Size alone doesn’t explain how Burmese pythons eat such large prey – ScienceDaily

Burmese pythons are not only large snakes, growing to over 18 feet and 200 pounds, but they are large eaters, taking prey as large as deer.

Biologists at the University of Cincinnati have found that it’s not just the size of its head and body that puts just about everything on the snake’s list. They have developed highly stretched skin between their lower jaws which allows them to consume prey six times larger than snakes of similar size.

The study, funded in part by a grant from the National Science Foundation, was published in the journal integrative biology.

Since most snakes swallow their prey whole, they must have wide mouths to accommodate the meal. Unlike the mandible, the mandible bones of snakes are not connected, which allows them to open wide.

“The elastic skin between the right and left mandibles is drastically different in snakes. Just over 40% of their total yawning area is on average from the stretched skin,” said lead author and UCLA biology professor Bruce Jayne. “Even after correcting their big heads, their gaps are enormous.”

Snakes are limitations. They bite their prey and wrap their powerful coils around it, fatally cutting off the animal’s vital blood flow, before they eat it entirely at their leisure.

The larger the prey, the more energy the snake derives from the meal. For snakes, this means not having to hunt as much, which can carry significant risks in a world filled with busy roads and dangerous predators.

Together with snakes, Jain studied the size of the hiatus of brown tree snakes, a rather venomous tree specialist who hunts birds and other animals in the forest canopy. Brown tree snakes were introduced in the 1950s to Guam, wiping out many bird species.

Besides measuring snakes, Jayne also measured the dimensions and weight of potential prey animals. This allowed Jayne to use the snake’s size to predict the maximum size of its prey and the relative benefits of consuming different species such as alligators, chickens, rats or deer.

The study found that smaller snakes derive greater benefits in relative prey mass from a modest increase in yawn volume. This gives young snakes an early advantage in catching a wider range of prey compared to other snakes of their size, Jane said.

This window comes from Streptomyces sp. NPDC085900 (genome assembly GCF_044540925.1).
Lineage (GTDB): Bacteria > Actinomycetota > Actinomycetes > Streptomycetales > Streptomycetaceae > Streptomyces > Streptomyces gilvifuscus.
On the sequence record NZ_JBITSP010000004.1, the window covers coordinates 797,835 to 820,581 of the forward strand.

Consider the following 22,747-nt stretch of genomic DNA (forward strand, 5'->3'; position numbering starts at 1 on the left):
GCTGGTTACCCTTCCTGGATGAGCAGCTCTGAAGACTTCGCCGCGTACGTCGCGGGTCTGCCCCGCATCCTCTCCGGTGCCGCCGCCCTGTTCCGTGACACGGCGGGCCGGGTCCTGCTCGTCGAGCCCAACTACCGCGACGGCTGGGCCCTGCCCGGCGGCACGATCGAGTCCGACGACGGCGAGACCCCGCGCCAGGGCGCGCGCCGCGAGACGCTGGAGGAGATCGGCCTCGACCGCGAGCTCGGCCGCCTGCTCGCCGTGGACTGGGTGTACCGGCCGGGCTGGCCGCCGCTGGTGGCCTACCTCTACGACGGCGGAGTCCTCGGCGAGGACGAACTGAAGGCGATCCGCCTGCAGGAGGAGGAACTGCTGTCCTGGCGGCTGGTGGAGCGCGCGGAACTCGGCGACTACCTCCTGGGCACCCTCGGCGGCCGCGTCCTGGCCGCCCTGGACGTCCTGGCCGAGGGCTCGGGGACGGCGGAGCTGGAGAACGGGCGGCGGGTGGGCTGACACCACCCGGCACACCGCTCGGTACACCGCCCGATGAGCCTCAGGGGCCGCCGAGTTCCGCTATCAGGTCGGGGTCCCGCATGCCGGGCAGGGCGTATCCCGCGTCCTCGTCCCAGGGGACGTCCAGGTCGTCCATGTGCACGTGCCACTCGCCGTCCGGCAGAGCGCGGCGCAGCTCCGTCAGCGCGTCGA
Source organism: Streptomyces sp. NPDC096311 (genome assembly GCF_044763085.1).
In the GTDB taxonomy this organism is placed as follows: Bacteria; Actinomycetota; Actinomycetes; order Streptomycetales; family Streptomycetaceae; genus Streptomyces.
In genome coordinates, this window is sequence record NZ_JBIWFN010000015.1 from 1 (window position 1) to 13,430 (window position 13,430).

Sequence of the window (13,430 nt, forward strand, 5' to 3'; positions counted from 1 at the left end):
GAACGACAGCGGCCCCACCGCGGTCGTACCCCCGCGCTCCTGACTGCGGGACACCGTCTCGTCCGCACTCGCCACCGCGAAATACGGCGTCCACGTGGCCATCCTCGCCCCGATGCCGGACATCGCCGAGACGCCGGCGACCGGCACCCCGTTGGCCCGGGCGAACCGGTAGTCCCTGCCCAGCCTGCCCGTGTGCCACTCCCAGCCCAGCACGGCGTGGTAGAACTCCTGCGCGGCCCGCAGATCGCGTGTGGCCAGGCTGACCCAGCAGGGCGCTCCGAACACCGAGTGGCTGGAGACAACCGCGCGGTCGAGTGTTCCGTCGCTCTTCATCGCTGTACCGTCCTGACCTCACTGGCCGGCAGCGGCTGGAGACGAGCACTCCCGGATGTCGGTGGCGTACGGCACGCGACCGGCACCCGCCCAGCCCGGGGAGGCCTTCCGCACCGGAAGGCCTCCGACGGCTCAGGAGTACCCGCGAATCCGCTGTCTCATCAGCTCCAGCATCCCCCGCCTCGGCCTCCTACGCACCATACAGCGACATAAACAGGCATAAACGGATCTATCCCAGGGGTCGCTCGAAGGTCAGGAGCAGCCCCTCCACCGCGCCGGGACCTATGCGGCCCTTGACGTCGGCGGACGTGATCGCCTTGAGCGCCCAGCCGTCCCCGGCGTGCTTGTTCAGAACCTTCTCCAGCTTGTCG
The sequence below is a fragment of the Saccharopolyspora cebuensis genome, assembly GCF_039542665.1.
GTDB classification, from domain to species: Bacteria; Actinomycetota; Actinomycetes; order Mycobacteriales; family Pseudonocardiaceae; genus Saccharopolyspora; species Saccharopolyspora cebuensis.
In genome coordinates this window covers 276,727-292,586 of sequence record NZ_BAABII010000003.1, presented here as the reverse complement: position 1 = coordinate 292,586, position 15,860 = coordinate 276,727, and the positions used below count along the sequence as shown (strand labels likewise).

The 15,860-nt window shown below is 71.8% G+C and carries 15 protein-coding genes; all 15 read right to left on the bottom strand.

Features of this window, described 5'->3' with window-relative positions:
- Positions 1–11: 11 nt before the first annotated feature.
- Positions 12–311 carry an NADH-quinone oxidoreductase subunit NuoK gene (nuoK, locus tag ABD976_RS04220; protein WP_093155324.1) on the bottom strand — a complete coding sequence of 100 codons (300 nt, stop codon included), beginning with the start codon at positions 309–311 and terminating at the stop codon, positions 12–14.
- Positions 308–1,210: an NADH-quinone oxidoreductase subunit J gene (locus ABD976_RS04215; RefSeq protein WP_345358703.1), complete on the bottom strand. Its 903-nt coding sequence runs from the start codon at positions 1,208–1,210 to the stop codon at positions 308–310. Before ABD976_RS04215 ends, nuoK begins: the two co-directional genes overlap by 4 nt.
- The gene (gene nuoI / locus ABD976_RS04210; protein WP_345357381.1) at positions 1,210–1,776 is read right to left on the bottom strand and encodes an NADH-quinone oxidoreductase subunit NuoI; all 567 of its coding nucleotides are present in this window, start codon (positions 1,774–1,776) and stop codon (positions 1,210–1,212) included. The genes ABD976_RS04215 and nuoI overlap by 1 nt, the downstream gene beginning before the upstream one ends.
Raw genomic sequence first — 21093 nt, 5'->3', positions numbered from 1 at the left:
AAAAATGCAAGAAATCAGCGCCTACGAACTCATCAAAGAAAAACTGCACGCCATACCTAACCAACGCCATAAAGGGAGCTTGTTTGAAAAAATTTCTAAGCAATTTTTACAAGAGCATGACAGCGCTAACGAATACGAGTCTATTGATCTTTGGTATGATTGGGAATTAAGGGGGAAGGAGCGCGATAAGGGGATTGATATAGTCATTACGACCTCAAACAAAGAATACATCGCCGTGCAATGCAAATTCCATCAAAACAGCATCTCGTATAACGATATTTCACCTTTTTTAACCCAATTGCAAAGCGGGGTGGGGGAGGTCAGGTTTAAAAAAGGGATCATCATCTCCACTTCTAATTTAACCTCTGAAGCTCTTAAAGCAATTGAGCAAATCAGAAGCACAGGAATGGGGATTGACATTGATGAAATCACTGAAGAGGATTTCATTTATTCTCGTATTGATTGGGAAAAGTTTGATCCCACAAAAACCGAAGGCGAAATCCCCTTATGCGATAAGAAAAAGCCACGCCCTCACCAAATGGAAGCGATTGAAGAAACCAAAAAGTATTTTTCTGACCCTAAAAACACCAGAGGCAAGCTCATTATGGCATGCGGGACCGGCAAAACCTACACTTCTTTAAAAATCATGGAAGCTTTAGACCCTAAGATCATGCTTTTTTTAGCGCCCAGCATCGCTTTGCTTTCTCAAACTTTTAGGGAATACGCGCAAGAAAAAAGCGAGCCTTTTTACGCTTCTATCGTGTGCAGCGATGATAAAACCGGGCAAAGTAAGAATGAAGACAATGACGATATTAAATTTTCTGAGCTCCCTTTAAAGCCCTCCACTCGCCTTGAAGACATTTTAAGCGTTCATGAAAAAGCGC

The large size also helps snakes avoid becoming foragers. Snakes fall prey to everything from wading birds to mink and raccoons to alligators and other snakes.

“Once those snakes got to a reasonable size, the crocodile could just eat them,” Jane said. “The snakes eat the crocodile.”

Like the invasive brown tree snakes on Guam, Burmese pythons wreak havoc on the environment in Everglades National Park where they were introduced due to the release of captive animals from the exotic pet trade in the 1980s.

Study co-author Ian Bartoshek is an environmental science project manager at the Conservancy of Southwest Florida, where he led a snake-tracking project. They implant radio transmitters in male snakes during the breeding season to find females before they can lay more eggs. A large female snake can lay more than 100 eggs.

Researchers routinely find deer hooves and the remains of other large animals in their stomachs. Bartoszek depicted a single snake vomiting a whole white-tailed deer.

“The Everglades ecosystem changes in real time based on one species, the Burmese python,” Bartoszek said.

The good news is that snakes rarely attack people. Bartoszek said the only defensive encounters he had with wild snakes were with females guarding their nests.

“Driving there is more dangerous than working with snakes,” he said.

Story source:

Materials Introduction of University of Cincinnati. Original by Michael Miller. Note: Content can be modified according to style and length.

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